Here is a long but informative essay on historical trends in college admissions.

INCREASINGLY COMPETITIVE COLLEGE ADMISSIONS: MUCH MORE THAN YOU WANTED TO KNOW
POSTED ON APRIL 15, 2019
BY SCOTT ALEXANDER

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6. Conclusions

1. There is strong evidence for more competition for places at top colleges now than 10, 50, or 100 years ago. There is medium evidence that this is also true for upper-to-medium-tier colleges. It is still easy to get into medium-to-lower-tier colleges.

2. Until 1900, there was no competition for top colleges, medical schools, or law schools. A secular trend towards increasing admissions (increasing wealth + demand for skills?) plus two shocks from the GI Bill and the Vietnam draft led to a glut of applicants that overwhelmed schools and forced them to begin selecting applicants.

3. Changes up until ten years ago were because of a growing applicant pool, after which the applicant pool (both domestic and international) stopped growing and started shrinking. Increased competition since ten years ago does not involve applicant pool size.

4. Changes after ten years ago are less clear, but the most important factor is probably the ease of applying to more colleges. This causes an increase in applications-per-admission which is mostly illusory. However, part of it may be real if it means students are stratifying themselves by ability more effectively. There might also be increased competition just because students got themselves stuck in a high-competition equilibrium (ie an arms race), but in the absence of data this is just speculation.

5. Medical schools are getting harder to get into, but law schools are getting easier to get into. There is no good data for graduate schools.

6. All the hand-wringing about getting into good colleges is probably a waste of time, unless you are from a disadvantaged background. For most people, admission to a more selective college does not translate into a more lucrative career or a higher chance of admission to postgraduate education. There may be isolated exceptions at the very top, like for Supreme Court justices.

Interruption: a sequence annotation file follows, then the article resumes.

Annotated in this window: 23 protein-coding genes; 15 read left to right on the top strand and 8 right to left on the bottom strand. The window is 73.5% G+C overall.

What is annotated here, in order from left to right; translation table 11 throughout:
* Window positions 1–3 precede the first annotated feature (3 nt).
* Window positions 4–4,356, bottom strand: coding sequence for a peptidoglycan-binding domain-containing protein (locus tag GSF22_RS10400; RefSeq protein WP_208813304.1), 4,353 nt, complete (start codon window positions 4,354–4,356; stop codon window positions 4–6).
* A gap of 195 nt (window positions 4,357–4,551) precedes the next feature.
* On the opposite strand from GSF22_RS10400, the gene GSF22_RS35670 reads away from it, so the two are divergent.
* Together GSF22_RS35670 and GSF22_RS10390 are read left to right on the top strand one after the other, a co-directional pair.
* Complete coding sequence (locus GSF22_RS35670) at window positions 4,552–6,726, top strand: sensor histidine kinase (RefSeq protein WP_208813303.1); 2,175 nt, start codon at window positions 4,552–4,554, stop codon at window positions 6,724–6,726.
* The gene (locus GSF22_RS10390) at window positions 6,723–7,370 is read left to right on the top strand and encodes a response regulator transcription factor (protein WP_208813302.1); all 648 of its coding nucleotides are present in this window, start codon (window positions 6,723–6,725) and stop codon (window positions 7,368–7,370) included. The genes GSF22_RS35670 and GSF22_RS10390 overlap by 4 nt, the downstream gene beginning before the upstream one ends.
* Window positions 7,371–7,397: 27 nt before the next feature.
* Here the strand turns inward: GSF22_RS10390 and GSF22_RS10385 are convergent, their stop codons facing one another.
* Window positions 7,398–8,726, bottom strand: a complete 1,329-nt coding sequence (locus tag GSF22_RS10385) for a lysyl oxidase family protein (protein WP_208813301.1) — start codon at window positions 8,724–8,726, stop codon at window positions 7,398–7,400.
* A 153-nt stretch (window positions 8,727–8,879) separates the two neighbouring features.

I became interested in this topic partly because thereís a widespread feeling, across the political spectrum, that everything is getting worse. I previously investigated one facet of this Ė that necessities are getting more expensive Ė and found it to be true. Another facet is the idea that everything is more competitive and harder to get into. My parentsí generation tells stories of slacking off in high school, not worrying about it too much, and knowing theyíd get into a good college anyway. Millennials tell stories of an awful dog-eat-dog world where you can have perfect grades and SAT scores and hundreds of hours of extracurriculars and still get rejected from everywhere you dreamed of.

I donít really have a strong conclusion here. At least until ten years ago, colleges were harder to get into because more people were able to (or felt pressured to) go to college. The past ten years are more complicated, but might be because of increased stratification by ability. Is that good or bad? Iím not sure. I still donít feel like I have a great sense of what, if anything, went wrong, whether our parentsí rose-colored picture was accurate, or whether thereís anything short of reversing all progress towards egalitarianism that could take us back. Iím interested to get comments from people who understand this area better than I do.